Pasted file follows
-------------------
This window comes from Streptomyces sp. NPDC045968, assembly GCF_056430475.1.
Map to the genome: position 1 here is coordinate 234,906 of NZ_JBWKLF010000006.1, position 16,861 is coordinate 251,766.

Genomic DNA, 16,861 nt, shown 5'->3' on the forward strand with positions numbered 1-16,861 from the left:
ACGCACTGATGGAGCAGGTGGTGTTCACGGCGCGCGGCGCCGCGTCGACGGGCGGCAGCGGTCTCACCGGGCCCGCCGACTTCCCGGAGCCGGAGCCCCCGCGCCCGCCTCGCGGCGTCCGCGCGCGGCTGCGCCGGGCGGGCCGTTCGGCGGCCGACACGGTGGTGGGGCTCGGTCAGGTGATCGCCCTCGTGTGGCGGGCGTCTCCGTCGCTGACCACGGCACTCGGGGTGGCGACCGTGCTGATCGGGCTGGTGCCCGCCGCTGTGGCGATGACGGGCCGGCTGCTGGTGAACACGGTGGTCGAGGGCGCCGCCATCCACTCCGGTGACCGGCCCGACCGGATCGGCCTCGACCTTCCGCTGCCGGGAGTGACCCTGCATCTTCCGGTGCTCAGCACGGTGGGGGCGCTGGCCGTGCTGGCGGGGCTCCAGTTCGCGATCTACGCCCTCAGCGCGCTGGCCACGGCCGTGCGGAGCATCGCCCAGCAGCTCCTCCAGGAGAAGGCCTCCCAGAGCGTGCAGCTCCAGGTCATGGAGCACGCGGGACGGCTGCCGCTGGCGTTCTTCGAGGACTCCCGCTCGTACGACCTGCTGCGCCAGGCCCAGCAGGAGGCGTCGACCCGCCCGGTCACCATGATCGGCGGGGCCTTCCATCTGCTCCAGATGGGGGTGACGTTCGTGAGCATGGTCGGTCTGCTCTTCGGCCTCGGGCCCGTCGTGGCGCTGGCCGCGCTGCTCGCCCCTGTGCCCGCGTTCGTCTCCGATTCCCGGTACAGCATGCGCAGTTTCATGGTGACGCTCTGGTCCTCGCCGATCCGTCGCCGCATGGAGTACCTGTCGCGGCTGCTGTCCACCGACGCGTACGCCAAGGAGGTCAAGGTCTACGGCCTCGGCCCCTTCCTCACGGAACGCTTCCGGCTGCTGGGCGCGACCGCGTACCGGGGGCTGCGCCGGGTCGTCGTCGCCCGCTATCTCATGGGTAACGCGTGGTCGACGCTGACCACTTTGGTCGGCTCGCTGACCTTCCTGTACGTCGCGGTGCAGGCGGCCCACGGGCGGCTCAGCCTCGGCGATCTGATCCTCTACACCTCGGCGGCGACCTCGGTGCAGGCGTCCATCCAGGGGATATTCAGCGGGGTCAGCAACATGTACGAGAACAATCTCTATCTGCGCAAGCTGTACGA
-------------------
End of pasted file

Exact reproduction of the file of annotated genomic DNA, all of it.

This window comes from Streptomyces sp. NPDC045968, assembly GCF_056430475.1.
Map to the genome: position 1 here is coordinate 234,906 of NZ_JBWKLF010000006.1, position 16,861 is coordinate 251,766.

Genomic DNA, 16,861 nt, shown 5'->3' on the forward strand with positions numbered 1-16,861 from the left:
ACGCACTGATGGAGCAGGTGGTGTTCACGGCGCGCGGCGCCGCGTCGACGGGCGGCAGCGGTCTCACCGGGCCCGCCGACTTCCCGGAGCCGGAGCCCCCGCGCCCGCCTCGCGGCGTCCGCGCGCGGCTGCGCCGGGCGGGCCGTTCGGCGGCCGACACGGTGGTGGGGCTCGGTCAGGTGATCGCCCTCGTGTGGCGGGCGTCTCCGTCGCTGACCACGGCACTCGGGGTGGCGACCGTGCTGATCGGGCTGGTGCCCGCCGCTGTGGCGATGACGGGCCGGCTGCTGGTGAACACGGTGGTCGAGGGCGCCGCCATCCACTCCGGTGACCGGCCCGACCGGATCGGCCTCGACCTTCCGCTGCCGGGAGTGACCCTGCATCTTCCGGTGCTCAGCACGGTGGGGGCGCTGGCCGTGCTGGCGGGGCTCCAGTTCGCGATCTACGCCCTCAGCGCGCTGGCCACGGCCGTGCGGAGCATCGCCCAGCAGCTCCTCCAGGAGAAGGCCTCCCAGAGCGTGCAGCTCCAGGTCATGGAGCACGCGGGACGGCTGCCGCTGGCGTTCTTCGAGGACTCCCGCTCGTACGACCTGCTGCGCCAGGCCCAGCAGGAGGCGTCGACCCGCCCGGTCACCATGATCGGCGGGGCCTTCCATCTGCTCCAGATGGGGGTGACGTTCGTGAGCATGGTCGGTCTGCTCTTCGGCCTCGGGCCCGTCGTGGCGCTGGCCGCGCTGCTCGCCCCTGTGCCCGCGTTCGTCTCCGATTCCCGGTACAGCATGCGCAGTTTCATGGTGACGCTCTGGTCCTCGCCGATCCGTCGCCGCATGGAGTACCTGTCGCGGCTGCTGTCCACCGACGCGTACGCCAAGGAGGTCAAGGTCTACGGCCTCGGCCCCTTCCTCACGGAACGCTTCCGGCTGCTGGGCGCGACCGCGTACCGGGGGCTGCGCCGGGTCGTCGTCGCCCGCTATCTCATGGGTAACGCGTGGTCGACGCTGACCACTTTGGTCGGCTCGCTGACCTTCCTGTACGTCGCGGTGCAGGCGGCCCACGGGCGGCTCAGCCTCGGCGATCTGATCCTCTACACCTCGGCGGCGACCTCGGTGCAGGCGTCCATCCAGGGGATATTCAGCGGGGTCAGCAACATGTACGAGAACAATCTCTATCTGCGCAAGCTGTACGA